Intern: Forrest Pasturel
Major: Environmental Policy Analysis and Planning
Supervisor: Medha Surampudy, Senior Research Associate
Interviewer: Ms. Surampudy, can you tell us about the Smart Electric Power Alliance (SEPA)?
Ms. Surampudy: We’re an educational nonprofit focused on facilitating the electric power industry’s transition to clean energy through education, research, and collaboration.
Interviewer: What is your position here, and what roles and responsibilities at SEPA?
Ms. Surampudy: I’m the Senior Research Associate. We’re a small research team, so we all do everything. I write papers, lead working groups, help with member requests and projects, present, and manage the intern program.
Interviewer: Forrest, what is your internship title and what are some of your roles and responsibilities?
Forrest: I’ve been assigned various roles, everything from administrative tasks to contributing to utility snapshots and reports. Right now, I’m doing my overarching research project: the decarbonization of our energy grid and how utilities can benefit from it. I’ve been working on that for the past month now and plan to give a final presentation.
Interviewer: What aspects of your internship have been the most challenging and rewarding?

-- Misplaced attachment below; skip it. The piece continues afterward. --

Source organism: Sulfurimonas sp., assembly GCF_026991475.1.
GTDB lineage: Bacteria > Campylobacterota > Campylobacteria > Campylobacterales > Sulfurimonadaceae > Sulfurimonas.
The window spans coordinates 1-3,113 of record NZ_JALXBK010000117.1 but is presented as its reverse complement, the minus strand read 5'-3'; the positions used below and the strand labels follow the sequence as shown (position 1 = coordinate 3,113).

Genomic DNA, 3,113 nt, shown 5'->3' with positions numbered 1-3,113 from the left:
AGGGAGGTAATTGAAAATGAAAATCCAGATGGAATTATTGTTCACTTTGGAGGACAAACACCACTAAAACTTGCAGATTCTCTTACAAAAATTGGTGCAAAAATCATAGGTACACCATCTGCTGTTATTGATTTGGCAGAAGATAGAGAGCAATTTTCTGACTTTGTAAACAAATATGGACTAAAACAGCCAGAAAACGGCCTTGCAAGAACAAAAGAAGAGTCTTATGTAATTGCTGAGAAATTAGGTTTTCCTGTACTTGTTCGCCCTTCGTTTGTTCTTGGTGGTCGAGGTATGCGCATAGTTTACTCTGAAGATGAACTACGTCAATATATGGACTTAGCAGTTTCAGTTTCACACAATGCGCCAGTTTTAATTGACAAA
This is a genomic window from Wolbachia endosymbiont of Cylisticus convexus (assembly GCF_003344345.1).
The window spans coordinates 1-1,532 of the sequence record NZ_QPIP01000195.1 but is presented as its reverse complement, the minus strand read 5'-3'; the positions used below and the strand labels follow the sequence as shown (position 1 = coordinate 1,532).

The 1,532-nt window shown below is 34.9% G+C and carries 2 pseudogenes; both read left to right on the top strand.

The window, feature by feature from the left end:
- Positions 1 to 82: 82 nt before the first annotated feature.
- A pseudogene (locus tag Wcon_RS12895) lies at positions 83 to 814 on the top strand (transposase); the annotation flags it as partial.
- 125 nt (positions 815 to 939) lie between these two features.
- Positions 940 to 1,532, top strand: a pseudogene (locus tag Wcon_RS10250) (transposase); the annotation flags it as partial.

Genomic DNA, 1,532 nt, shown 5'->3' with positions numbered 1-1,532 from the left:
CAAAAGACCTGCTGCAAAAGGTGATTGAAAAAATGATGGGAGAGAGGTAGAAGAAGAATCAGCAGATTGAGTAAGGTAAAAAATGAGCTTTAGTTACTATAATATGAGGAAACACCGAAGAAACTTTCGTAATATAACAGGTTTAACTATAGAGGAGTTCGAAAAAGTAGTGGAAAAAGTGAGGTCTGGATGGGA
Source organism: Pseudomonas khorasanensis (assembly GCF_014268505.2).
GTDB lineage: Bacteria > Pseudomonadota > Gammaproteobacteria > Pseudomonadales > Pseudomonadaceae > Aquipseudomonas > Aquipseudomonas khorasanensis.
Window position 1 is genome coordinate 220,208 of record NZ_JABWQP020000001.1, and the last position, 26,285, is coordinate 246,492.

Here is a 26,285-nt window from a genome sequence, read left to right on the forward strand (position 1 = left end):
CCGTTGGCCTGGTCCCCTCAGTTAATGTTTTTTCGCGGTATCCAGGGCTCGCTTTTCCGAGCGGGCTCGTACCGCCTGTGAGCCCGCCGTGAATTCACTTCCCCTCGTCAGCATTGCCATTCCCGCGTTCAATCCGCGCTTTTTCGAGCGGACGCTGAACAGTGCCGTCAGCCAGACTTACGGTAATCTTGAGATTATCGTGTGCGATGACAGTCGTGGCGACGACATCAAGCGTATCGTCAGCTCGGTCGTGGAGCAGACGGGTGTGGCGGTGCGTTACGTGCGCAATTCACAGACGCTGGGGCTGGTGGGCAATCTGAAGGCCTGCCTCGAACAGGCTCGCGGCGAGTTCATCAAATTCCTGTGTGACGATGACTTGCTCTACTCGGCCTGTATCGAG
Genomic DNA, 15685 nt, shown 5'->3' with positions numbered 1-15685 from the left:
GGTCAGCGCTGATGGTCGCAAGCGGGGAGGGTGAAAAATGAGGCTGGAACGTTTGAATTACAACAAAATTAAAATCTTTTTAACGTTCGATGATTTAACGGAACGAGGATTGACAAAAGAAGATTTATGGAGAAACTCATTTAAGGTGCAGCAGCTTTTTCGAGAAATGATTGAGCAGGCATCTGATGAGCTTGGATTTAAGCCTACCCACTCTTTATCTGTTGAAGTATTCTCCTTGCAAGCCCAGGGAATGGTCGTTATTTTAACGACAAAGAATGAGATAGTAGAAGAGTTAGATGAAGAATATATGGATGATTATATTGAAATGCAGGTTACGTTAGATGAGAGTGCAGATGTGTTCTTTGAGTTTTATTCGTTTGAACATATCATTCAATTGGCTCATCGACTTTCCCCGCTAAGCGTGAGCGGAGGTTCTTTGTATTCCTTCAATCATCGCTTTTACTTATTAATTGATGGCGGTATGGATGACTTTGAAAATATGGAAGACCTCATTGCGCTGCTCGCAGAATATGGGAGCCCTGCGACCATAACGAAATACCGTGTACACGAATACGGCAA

Forrest: The most challenging thing was trying to understand the information. I didn’t have as much of a background in the energy grid and it was pretty daunting, but as I read more reports from SEPA and other organizations, it became more understandable. The most rewarding aspect has been understanding and becoming passionate about these topics. What SEPA has done is provided me an opportunity to grow and expand my interests.
Interviewer: Ms. Surampudy, what skills do you look for in prospective interns?
Ms. Surampudy: We look for people who have an interest in the content or learning the content as well as people who are hardworking and curious. The nature of our work requires us to be very flexible. [We want] good research, writing and Excel skills, as well as personable people because we engage with members.
Interviewer: Forrest, what is one project you have worked on in your internship that you are particularly proud of?
Forrest: I’m very passionate about the decarbonization research project. I’ve learned a lot about the technical aspects, the methods and business models utilities must develop, and how regulators and policymakers must be the ones to be motivated to create a greener and cleaner energy grid. We must also look to utility companies and how they can pave the future for our utility grid.
Interviewer: What advice do you have for students seeking out similar internships?
Forrest: Be passionate about whatever environmental subject you’re hoping to pursue. Be open to learning new material and ideas. Make sure you’re personable, you’re people-oriented, and you put effort into what you do. Stay focused and have fun with it.